mong local fairs aimed at collectors, WatchTime is becoming a label, with shows in New York, Los Angeles and Düsseldorf in Germany. The recipe? Organising events where people actually come to buy!
We spoke to Roger Ruegger, editor-in-chief of WatchTime USA.
- Roger Ruegger, editor-in-chief of WatchTime USA.
Europa Star: When and how was the first show organised?
Roger Ruegger: We did our first show in New York in Gotham Hall in 2015. I joined the company soon after that. I had been writing about the industry for about 20 years, as well as working in advertising for brands like IWC. WatchTime’s main mission is to help people find the right watch: we were doing it digitally and in print; what was missing were physical meetings such as fairs. As an end-consumer magazine, and not a trade publication, it was a logical step. Even if social media are successful, nothing can build a community like a physical meeting. Collecting is really mostly about the people we meet.
Being a journalist is quite different from being an event manager. What surprised you first?
There is a huge element of unpredictability. When organising a fair, you are sure of nothing. At some point, you just need to have a leap of faith! Troubles can emerge from the weather, geopolitical events and so on. One of the biggest challenges is making sure people show up, and not just telling you that they will. We were really successful in converting people to actually show up. We also bundled with a bunch of other publications to promote the show. And the location is key: Gotham Hall is a great venue.
“One of the biggest challenges is making sure people show up, and not just telling you that they will.”
Have there been big changes since 2015?
The biggest change has been the reception from the industry of our show. About three years ago, it went from being an “event” to becoming an integral part of the watch calendar. I will never forget the moment I saw that TAG Heuer already had the dates of our show on its website… before they had confirmed their attendance with us. It gave us more confidence and room to manoeuvre. It was also logical to go to the West Coast, which is why we introduced WatchTime Los Angeles last year.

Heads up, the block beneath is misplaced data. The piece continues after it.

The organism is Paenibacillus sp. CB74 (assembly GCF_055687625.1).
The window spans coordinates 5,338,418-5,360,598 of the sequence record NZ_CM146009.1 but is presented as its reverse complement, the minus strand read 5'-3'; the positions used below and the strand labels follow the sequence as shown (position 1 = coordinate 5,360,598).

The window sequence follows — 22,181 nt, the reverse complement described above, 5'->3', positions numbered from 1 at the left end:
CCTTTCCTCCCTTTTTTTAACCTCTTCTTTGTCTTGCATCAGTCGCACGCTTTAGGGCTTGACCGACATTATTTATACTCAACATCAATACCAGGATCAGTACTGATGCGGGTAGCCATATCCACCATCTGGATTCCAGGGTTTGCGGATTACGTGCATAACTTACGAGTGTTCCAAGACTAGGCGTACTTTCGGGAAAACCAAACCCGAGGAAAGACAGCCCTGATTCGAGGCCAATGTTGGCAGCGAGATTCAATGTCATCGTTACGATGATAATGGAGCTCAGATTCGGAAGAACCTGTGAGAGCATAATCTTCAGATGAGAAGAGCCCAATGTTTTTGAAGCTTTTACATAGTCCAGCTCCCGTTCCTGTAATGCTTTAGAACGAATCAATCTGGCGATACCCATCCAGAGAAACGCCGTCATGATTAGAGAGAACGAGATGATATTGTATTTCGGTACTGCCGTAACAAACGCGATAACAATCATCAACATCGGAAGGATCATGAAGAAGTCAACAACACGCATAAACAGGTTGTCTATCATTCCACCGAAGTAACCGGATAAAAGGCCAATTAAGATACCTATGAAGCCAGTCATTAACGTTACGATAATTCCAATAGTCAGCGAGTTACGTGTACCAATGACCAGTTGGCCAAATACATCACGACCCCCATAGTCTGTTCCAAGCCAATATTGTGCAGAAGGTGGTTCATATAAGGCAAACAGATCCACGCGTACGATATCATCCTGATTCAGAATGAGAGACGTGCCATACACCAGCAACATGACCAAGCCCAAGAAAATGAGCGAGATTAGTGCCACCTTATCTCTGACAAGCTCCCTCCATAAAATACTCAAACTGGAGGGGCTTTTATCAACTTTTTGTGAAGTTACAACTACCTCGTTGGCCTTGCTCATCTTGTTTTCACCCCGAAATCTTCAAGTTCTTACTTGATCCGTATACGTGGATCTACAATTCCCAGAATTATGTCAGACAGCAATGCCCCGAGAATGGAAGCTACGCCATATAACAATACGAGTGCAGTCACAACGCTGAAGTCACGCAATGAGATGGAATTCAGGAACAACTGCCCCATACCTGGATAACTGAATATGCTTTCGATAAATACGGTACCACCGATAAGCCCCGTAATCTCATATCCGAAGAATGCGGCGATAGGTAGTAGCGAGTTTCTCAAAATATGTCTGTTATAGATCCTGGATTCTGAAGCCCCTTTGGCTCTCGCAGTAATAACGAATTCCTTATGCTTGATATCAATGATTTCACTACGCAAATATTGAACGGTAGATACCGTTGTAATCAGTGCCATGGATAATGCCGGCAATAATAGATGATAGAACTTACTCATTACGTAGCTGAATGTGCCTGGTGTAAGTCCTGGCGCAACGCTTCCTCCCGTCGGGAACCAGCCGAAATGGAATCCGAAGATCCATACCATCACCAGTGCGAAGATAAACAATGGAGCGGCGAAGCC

How involved are retailers?
Pretty much not at all. We have a few partnerships, with Wempe or Watches of Switzerland for instance. But brands are our main direct partners, and our core target audience is the watch collector. We have also welcomed a new audience of enthusiasts, especially in Los Angeles.
In organising a multi-brand show, how do you cope with pressures from brands who increasingly want to control everything?
We have 37 brands, so it’s about finding the right balance. For us, it is really important to have G-Shock and Greubel Forsey at the same time and in the same place. All brands must be willing to take part in a shared experience. But we offer a turn-key experience, in which we organise everything and they just bring the watches. The brands are increasingly “immediate result”-oriented and we keep it fairly efficient with relatively little cost.
More broadly, could you share your vision of the future of global watch fairs?
Our project is not a rival or alternative to them. If it were, we probably wouldn’t be as successful today. Our goal is mainly to help people buy watches. But as an industry, we need strong and healthy international events. Of course, changes need to be made.
Based on your experience, what can you advise?
Rule number one is celebrate the community, with a platform where you can actually talk to other enthusiasts. Rule number two is accessibility. With the change in retail, it’s not that easy to go to a watch store, a lot of people feel intimidated and don’t like the “white glove experience”. We create a sense of accessibility to masters such as Stephen Forsey, Rexhep Rexhepi or Kari Voutilainen. The industry is changing at a speed never seen in the history of watchmaking. So we must be very ready to change and we need a new recipe for every evolution. That’s the beauty and the risk of organising a fair.